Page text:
Kalb, Suzanne (CDC)
Barr, John (CDC)
Occupational Safety and Health
In vitro data available
CDC researchers have improved upon a prior, HHS patented mass spectrometry-based Endopep-MS assay that is able to rapidly detect and differentiate all seven botulinum neurotoxin (BoNT) types A to G. This current improvement comprises the addition of two optimized substrate peptides that increases the assay's sensitivity,relative to prior substrates, for botulinum neurotoxin type-E (BoNT/E) by greater than 100 fold.
Currently, the primary method of detecting BoNT contamination entails mouse lethality bioassays. In addition to the sacrifice of numerous animals, these lethality assays are expensive and require several days to obtain results. During a suspected BoNT exposure, time is of the essence. The previously patented mass spectrometry approach can provide diagnostic results for all seven BoNT types in a matter of hours, at greater cost-efficiency and without animal toxicity studies. The specific innovation builds upon those earlier improvements by providing new substrates that allow for tremendous increases in the degree of sensitivity for BoNT/E-specific detection within clinical samples.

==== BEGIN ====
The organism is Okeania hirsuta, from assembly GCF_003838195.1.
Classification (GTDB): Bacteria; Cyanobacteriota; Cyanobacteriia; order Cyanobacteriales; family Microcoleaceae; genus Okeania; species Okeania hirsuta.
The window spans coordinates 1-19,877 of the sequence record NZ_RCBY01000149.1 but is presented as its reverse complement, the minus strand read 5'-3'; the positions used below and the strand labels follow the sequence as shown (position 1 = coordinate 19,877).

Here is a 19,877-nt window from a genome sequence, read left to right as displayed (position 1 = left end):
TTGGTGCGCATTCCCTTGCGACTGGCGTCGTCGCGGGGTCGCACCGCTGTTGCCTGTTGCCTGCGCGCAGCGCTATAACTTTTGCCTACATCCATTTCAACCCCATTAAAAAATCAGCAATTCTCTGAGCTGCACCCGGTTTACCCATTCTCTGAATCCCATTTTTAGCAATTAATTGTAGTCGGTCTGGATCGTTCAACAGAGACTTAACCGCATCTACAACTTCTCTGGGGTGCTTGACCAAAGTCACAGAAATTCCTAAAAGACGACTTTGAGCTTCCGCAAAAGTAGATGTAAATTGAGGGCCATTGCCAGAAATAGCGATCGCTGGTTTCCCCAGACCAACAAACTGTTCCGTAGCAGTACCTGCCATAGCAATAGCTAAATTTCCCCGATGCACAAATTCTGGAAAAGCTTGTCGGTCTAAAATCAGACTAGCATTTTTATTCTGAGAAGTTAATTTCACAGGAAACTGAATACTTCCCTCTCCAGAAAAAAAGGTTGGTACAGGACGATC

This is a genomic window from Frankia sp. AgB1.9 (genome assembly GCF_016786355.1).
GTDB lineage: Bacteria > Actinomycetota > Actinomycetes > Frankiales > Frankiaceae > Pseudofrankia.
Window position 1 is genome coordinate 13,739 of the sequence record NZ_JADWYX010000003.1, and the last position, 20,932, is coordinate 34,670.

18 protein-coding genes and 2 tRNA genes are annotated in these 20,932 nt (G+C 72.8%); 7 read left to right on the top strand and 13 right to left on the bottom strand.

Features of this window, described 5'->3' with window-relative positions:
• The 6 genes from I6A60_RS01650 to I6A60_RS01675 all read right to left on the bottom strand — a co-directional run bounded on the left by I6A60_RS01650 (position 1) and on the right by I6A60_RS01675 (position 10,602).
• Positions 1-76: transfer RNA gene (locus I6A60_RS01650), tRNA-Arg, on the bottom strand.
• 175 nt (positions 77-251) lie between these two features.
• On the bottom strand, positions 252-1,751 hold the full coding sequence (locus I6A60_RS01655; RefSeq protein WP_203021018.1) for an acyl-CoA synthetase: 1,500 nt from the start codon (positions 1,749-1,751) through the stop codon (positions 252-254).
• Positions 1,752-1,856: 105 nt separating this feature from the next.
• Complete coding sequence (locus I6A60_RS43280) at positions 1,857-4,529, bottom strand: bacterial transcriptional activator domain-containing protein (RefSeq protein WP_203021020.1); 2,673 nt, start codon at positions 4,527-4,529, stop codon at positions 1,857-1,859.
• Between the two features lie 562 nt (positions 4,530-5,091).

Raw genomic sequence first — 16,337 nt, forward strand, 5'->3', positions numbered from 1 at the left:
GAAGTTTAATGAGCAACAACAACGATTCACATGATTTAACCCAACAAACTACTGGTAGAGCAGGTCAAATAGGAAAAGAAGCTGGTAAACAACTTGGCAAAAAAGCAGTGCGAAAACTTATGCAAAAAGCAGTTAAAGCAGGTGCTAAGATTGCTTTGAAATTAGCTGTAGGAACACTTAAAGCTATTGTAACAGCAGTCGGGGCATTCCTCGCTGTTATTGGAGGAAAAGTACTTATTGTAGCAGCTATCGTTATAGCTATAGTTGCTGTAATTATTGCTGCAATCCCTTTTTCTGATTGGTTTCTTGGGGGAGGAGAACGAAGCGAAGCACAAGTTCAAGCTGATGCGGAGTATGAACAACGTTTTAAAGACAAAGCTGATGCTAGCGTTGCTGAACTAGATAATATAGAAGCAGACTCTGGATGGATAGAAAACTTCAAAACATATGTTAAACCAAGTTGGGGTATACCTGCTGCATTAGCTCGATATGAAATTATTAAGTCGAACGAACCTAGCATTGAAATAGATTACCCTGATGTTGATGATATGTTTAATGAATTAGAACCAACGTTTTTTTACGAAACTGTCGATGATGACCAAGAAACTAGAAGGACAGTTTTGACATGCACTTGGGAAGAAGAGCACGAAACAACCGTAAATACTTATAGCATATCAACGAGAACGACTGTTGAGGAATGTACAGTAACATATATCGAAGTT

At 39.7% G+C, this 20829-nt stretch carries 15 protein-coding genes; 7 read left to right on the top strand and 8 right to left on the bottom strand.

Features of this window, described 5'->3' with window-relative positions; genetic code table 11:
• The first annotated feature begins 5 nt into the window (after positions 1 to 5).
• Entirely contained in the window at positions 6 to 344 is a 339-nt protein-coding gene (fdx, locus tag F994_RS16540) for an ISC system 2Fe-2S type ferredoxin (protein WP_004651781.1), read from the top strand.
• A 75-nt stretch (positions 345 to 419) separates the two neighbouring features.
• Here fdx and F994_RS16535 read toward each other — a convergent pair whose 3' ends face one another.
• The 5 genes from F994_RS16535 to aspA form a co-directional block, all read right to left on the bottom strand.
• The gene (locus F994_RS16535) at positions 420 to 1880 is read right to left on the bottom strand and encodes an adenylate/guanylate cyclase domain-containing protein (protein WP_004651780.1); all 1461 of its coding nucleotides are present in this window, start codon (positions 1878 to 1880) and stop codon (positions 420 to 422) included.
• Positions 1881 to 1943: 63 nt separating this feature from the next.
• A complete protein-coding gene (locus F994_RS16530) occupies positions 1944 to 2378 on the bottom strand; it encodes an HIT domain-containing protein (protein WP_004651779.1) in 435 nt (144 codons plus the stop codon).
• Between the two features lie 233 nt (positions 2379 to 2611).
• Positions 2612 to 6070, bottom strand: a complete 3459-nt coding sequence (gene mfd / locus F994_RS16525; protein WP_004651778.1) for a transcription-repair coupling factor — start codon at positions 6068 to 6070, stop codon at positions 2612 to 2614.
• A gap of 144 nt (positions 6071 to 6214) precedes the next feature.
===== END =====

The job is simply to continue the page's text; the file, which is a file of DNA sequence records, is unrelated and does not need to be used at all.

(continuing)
- Detection of bolulinum neurotoxin type-E (BoNT/E) in clinical samples
- Basic research investigating neurotoxin activity, Clostridium botulinum and botulism
- Biodefense, biosecurity
- Food safety assurance
- More sensitive, greater cost-efficiency and provides results significantly faster than traditional BoNT/E mouse lethality assays
- Builds upon a previously established and patented mass spectrometry-based Endopep-MS assay, adding optimized peptides that improve current BoNT/E detection sensitivity >100 fold